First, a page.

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The Digital Age:
Opportunity for an
Evolutionary Leap

1982  Concept of ISDB advanced
2000 BS digital broadcasting (ISDB-S) begins
2003 Digital terrestrial broadcasting (ISDB-T) begins
2006 Introduction of "One-Seg"
2007 Brazil begins digital terrestrial broadcasting based on ISDB-T
2011 BS and terrestrial analog broadcasts conclude

Digital satellite broadcasting began on December 1, 2000, and digital terrestrial broadcasting began on December 1, 2003. That was the start of the "digital revolution". All TV-related-equipment is being converted to digital. Moreover, the Japanese digital television standard (ISDB-T) began the leap from Japan to the rest of the world.

2000 - "Digital" Opens the Door to a High Quality, High Performance World

Proposal for Integrated Services Digital Broadcasting

In the 1980s, organizations around the world were conducting research and development on digital broadcasting. In 1982, STRL set its sights on a highly functional form of digital broadcasting as a means of conveying programming more conveniently to households. This form of broadcasting eventually became known as Integrated Services Digital Broadcasting (ISDB).

BS Digital Broadcasting

On December 1, 2000, NHK, private broadcasters and other broadcasting businesses began digital satellite broadcasting (ISDB-S). This was not just a simple replacement of analog satellite broadcasting. ISDB-S provides high-quality Hi-Vision as well as multiple standard signals, and 5.1 sound for a much more realistic experience. ISDB-S can also provide detailed information including an electronic program guide (EPG) via data broadcasts. It also includes various functions such as Conditional Access System (CAS) for paid broadcasting or protected content, downloaded software updates for receivers, and two-way telecommunications features. The broadcasting system can multiplex and broadcast any type of digitized data.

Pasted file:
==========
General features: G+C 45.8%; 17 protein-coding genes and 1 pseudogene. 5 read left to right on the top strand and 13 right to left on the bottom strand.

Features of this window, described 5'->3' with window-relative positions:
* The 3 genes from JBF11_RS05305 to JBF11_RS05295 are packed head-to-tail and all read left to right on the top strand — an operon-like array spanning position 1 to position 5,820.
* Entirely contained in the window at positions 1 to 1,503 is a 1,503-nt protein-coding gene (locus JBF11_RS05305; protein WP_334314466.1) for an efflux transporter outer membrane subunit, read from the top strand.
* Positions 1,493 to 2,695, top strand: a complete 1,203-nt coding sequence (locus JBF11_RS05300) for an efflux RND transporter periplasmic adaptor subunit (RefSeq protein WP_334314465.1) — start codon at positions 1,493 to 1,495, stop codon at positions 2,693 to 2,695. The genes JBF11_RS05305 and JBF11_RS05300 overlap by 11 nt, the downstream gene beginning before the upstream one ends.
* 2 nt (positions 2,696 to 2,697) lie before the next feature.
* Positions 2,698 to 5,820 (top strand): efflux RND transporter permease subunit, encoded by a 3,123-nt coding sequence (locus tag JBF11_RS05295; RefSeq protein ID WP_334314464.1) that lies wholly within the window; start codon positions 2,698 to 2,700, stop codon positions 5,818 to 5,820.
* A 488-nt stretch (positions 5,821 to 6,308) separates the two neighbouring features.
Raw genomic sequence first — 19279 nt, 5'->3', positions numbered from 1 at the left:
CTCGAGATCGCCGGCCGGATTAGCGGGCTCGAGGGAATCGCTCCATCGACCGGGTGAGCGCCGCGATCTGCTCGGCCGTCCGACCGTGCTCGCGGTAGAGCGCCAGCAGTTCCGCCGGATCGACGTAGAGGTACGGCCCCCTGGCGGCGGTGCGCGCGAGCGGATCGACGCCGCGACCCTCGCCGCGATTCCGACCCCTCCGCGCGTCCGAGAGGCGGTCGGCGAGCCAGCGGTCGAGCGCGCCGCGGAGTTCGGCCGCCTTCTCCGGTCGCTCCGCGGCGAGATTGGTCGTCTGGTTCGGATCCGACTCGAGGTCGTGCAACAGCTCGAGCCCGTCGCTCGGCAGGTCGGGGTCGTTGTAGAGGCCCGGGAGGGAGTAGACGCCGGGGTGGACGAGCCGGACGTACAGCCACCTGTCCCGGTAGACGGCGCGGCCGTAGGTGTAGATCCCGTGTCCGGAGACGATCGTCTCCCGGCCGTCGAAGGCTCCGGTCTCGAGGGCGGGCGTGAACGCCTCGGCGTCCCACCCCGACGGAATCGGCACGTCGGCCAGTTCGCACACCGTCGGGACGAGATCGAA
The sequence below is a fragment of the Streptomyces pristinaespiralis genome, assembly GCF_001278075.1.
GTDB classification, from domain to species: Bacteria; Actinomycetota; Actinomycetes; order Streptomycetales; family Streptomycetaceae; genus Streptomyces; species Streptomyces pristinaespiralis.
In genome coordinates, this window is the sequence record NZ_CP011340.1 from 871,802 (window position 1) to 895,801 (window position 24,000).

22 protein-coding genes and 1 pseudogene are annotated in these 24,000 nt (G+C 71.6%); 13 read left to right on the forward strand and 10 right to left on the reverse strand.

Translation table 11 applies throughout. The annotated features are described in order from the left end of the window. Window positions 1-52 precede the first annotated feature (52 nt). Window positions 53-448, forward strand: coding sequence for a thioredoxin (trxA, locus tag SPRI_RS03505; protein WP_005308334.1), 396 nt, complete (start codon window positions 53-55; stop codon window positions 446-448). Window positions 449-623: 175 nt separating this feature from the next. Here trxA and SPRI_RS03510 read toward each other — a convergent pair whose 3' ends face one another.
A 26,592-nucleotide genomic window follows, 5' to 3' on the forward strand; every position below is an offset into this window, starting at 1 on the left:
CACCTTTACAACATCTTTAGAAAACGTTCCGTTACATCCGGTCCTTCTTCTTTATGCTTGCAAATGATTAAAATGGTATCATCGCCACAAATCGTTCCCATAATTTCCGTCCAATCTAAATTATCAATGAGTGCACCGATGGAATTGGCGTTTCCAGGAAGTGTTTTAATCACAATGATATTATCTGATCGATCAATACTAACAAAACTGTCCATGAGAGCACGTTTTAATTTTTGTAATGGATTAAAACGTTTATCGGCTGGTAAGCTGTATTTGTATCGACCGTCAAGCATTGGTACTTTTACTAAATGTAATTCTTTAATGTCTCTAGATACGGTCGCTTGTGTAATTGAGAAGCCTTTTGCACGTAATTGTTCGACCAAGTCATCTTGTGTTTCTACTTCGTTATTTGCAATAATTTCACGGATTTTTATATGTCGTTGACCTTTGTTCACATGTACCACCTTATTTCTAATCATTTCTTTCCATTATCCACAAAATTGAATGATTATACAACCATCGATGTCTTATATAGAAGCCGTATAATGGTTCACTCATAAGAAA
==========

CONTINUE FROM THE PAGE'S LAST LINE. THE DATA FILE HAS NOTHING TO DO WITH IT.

Digital Terrestrial Broadcasting and "One-Seg"

Digital terrestrial broadcasting began on December 1, 2003, three years after BS digital broadcasting. Besides the functions of BS digital broadcasting, it includes the Internet capability.

"One-Seg" mobile service started in April, 2006, and mobile phones equipped with this service became instantly popular. Having recognized the importance of mobile reception, countries in the west are now catching up with the developments in Japan.

The Japanese format for digital terrestrial broadcasting (ISDB-T) supports terrestrial digital as well as mobile reception. It has received international attention, and a number of countries in Central and South America have decided to adopt it; Brazil became the first in December 2007.

A major benefit of digital broadcasting is its efficient use of radio frequencies. There are plans to use the bandwidth freed up by the end of analog broadcasting for communications applications and broadcasting services for mobile devices.

Seamless Connection of Communications and Broadcasting

With the introduction of digital satellite and terrestrial broadcasting, television has taken on the role of an integrated information terminal with additional functions such as data broadcasting.

Since the advent of One-Seg, more and more mobile phones and computers are coming equipped with TV tuners, and now television can be watched on various devices. Digital broadcasting combines the merits of both broadcasting and telecommunications, and provides the technical infrastructure for convenient, seamless content distribution.